BRIDGEPORT — For Janeen Perutis, seeing even one snake is one too many.
And yet her backyard in the 3200 block of South Green Street is teeming with them.
“It's like the plague ... This isn't one or two cute little green snakes. These are about 12 inches long are mostly black in color and are all over,” she said.
Ken Castle, owner of Rex's Landscaping, said Perutis wasn't exaggerating.
“They’re loaded over there. We do have snake repellent that keeps them away for a month or so. It doesn’t do anything tremendous but it helps,” he said.
Castle and his crew said the snakes were prevalent near 30th Street and Throop Avenue, and 32nd and Green streets, where during a recent visit four garter snakes were spotted as landscaping crews mowed a residential backyard.
Why the abundance in Bridgeport?
Some say that the construction of Bridgeport Village, the tony set of homes on the eastern bank of Bubbly Creek, sent the snakes slithering into the surrounding area.
Perutis heard a story about the demolition of the grotto outside the defunct St. George Parish at 33rd Street and Lituanica Avenue. The story goes that when the grotto was torn down, “the snakes flew out.”
Scott Ballard, a herpetologist with the Illinois Department of Natural Resources, offers a simpler explanation.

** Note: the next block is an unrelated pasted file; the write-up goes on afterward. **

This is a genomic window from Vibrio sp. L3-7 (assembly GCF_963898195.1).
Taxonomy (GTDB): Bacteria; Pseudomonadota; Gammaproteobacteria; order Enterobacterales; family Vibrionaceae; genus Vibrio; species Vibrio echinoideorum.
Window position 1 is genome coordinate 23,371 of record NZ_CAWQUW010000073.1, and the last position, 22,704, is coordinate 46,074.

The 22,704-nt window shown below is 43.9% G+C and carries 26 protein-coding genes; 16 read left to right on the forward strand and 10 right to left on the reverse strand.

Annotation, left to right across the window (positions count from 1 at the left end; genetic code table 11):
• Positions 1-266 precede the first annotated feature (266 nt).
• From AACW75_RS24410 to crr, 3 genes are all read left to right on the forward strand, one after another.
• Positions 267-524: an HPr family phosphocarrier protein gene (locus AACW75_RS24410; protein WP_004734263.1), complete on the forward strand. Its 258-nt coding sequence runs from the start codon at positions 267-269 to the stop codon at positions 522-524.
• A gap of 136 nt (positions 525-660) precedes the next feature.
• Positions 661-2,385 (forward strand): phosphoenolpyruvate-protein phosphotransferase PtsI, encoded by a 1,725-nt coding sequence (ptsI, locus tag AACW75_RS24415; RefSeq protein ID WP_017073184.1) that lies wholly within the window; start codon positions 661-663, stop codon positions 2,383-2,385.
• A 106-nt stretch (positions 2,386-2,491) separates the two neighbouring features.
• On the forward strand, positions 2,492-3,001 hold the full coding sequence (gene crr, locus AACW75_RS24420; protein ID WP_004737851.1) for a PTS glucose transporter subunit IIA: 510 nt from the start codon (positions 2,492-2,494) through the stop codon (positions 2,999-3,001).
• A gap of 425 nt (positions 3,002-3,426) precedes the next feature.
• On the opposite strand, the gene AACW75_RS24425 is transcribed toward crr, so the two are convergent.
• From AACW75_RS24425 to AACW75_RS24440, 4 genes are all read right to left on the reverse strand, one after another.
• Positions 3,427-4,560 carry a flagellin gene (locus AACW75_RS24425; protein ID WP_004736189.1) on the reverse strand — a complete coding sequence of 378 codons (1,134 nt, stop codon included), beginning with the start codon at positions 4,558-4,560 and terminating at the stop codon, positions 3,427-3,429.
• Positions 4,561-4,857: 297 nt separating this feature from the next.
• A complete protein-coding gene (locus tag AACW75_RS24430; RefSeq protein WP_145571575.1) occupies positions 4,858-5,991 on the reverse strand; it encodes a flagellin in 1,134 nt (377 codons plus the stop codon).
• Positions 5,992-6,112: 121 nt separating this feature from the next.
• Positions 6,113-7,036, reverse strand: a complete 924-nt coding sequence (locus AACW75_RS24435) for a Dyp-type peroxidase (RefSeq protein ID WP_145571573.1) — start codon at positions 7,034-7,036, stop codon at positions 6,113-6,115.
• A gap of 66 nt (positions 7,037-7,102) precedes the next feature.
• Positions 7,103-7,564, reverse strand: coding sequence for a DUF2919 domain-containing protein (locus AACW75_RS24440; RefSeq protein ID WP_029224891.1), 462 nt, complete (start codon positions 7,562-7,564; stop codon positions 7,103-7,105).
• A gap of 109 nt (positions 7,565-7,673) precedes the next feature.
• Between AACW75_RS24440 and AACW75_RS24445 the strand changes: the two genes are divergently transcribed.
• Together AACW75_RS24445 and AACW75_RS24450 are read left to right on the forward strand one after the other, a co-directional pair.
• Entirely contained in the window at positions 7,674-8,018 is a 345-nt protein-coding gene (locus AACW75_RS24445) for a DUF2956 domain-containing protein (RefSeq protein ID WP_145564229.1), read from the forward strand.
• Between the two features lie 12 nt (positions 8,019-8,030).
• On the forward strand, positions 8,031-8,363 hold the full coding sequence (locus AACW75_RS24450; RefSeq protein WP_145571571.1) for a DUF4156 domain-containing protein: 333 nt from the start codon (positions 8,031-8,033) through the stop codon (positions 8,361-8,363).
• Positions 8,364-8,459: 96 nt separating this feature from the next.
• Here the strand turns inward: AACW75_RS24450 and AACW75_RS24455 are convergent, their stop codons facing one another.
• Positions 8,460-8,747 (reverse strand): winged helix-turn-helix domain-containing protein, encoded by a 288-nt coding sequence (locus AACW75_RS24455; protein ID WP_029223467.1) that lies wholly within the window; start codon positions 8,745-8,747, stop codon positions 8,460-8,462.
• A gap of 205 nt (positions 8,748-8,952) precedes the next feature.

“It’s not a snake problem as much as it is a rodent problem" because the snakes eat rodents, he said. "And it’s not that there’s an abundance. They’re just noticing them more."
Ballard said the cold-blooded reptiles surface in the warmer months, then track rodents through yards and alleys.
Illinois snakes, he said, are overwhelmingly harmless. They're not aggressive, they won't chase you, and "they're one of the few animals that can’t pass on disease to us."
Ballard said common snakes found in residential Chicago areas include brown snakes, fox snakes, water snakes, smooth green snakes, prairie king snakes and eastern milk snakes.
Those species are nothing to worry about, he said.
According to the DNR, most of the venomous varieties in the state make their homes in Southern Illinois. One notable exception is the eastern massasauga rattlesnake, which can be found in Cook County, but spotting one is a rarity. They're on the state's endangered species list, and there have been no confirmed reports in the city in years.
Ballard said common garter snakes were good for pest control. They swallow up to nine pounds of mice and rats in a year.
“They’re not warm and fuzzy and cuddly like most animals we encounter, but they are more beneficial and they help us," he said.
Concerned about a backyard snake? Ballard welcomes questions from residents via email at firstname.lastname@example.org.